Dr. Becky takes a look at the space science scenes in the controversial dark satire film, Don’t Look Up, and teases out the science from the Hollywood razzle-dazzle.
It’s funny that one (of the many things) I thought was pure Hollywood was the astronomical display that the character Kate Dibiasky (Jennifer Lawrence) uses to discover the extinction-level comet (spoiler alert!). Turns out, according to Dr. Becky, minus the fancy touch-screen animation part, the GUI is pretty close to real astronomical software.
Obviously, the plot hole the size of an extinction-level comet is the fact that you couldn’t keep such a discovery to yourself. Lots of other observatories, professional astronomers, and amateurs are looking up, too, and would quickly share their findings.
The most endearing part of the video is when Dr. Becky reacts to the “Don’t Look Up” comet-denying movement in the film. She shares her frustration with current science denial and her enthusiasm for how looking up into the night sky is inspirational and revelatory in numerous ways and how the quest to know the heavens has led to so many essential sci-tech innovations here on Earth.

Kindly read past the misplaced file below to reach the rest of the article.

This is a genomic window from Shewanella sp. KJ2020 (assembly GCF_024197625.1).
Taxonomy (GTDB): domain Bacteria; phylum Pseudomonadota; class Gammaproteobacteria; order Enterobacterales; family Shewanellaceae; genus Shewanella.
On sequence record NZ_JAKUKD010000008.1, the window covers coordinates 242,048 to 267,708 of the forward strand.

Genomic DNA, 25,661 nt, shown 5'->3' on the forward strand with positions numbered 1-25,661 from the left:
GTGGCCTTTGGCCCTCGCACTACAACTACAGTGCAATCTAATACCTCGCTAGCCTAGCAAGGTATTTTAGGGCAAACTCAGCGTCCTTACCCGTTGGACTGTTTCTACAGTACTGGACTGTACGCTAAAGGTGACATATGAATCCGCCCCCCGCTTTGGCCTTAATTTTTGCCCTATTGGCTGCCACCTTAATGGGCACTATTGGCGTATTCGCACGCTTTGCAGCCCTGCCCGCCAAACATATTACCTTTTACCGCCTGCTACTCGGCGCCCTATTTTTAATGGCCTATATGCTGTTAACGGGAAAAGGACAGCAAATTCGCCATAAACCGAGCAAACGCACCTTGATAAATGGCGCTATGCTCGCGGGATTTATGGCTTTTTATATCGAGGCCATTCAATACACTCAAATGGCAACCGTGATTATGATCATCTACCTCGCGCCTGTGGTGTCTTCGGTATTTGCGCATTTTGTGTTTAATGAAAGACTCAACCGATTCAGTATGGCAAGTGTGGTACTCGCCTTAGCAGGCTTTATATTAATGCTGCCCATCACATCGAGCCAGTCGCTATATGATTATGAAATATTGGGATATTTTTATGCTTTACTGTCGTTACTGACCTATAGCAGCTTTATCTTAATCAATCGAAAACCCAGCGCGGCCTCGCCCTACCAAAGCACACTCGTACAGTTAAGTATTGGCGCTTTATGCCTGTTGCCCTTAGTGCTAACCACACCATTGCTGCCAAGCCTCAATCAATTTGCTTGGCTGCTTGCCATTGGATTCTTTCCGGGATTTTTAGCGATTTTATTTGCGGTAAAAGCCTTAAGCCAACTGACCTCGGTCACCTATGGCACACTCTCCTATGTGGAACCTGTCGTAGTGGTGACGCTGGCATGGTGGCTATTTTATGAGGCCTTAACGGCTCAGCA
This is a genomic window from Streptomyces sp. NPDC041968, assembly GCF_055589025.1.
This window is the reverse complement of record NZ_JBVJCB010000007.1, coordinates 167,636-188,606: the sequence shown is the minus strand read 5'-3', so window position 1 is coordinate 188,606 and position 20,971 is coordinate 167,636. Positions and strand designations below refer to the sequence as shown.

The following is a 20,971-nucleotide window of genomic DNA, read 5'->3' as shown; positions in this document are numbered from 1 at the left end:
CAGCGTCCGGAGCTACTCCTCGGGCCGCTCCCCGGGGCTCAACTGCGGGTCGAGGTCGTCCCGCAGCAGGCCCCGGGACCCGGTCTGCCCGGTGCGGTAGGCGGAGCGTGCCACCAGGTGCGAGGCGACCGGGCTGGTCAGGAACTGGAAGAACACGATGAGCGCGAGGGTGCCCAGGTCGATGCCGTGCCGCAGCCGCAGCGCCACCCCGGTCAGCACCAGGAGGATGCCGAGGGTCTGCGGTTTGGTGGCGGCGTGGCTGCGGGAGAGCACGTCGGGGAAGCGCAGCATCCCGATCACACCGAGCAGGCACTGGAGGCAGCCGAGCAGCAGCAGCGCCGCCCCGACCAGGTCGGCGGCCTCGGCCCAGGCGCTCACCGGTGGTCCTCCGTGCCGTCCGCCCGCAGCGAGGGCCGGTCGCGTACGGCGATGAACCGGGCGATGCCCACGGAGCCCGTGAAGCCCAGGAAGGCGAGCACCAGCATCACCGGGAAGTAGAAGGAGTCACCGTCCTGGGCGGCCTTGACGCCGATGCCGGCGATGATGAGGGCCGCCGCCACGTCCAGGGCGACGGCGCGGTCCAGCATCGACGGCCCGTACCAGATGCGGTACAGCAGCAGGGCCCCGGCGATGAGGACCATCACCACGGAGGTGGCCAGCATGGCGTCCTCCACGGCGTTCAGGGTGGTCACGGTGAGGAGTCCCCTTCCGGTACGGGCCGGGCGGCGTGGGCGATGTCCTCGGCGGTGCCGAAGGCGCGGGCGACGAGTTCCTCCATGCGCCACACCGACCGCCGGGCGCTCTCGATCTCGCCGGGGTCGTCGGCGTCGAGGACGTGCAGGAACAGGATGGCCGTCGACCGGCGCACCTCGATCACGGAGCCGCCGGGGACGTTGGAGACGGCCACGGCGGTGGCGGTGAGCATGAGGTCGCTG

As 2022 starts, let’s take some time to share our goals for CircuitPython in 2022. Just like past years (full summary 2019, 2020, and 2021), we’d like everyone in the CircuitPython community to contribute by posting their thoughts to some public place on the Internet. Here are a few ways to post: a video on YouTub, a post on the CircuitPython forum, a blog post on your site, a series of Tweets, a Gist on GitHub. We want to hear from you. When you post, please add #CircuitPython2022 and email email@example.com to let us know about your post so we can blog it up here.
Stop breadboarding and soldering – start making immediately! Adafruit’s Circuit Playground is jam-packed with LEDs, sensors, buttons, alligator clip pads and more. Build projects with Circuit Playground in a few minutes with the drag-and-drop MakeCode programming site, learn computer science using the CS Discoveries class on code.org, jump into CircuitPython to learn Python and hardware together, TinyGO, or even use the Arduino IDE. Circuit Playground Express is the newest and best Circuit Playground board, with support for CircuitPython, MakeCode, and Arduino. It has a powerful processor, 10 NeoPixels, mini speaker, InfraRed receive and transmit, two buttons, a switch, 14 alligator clip pads, and lots of sensors: capacitive touch, IR proximity, temperature, light, motion and sound. A whole wide world of electronics and coding is waiting for you, and it fits in the palm of your hand.
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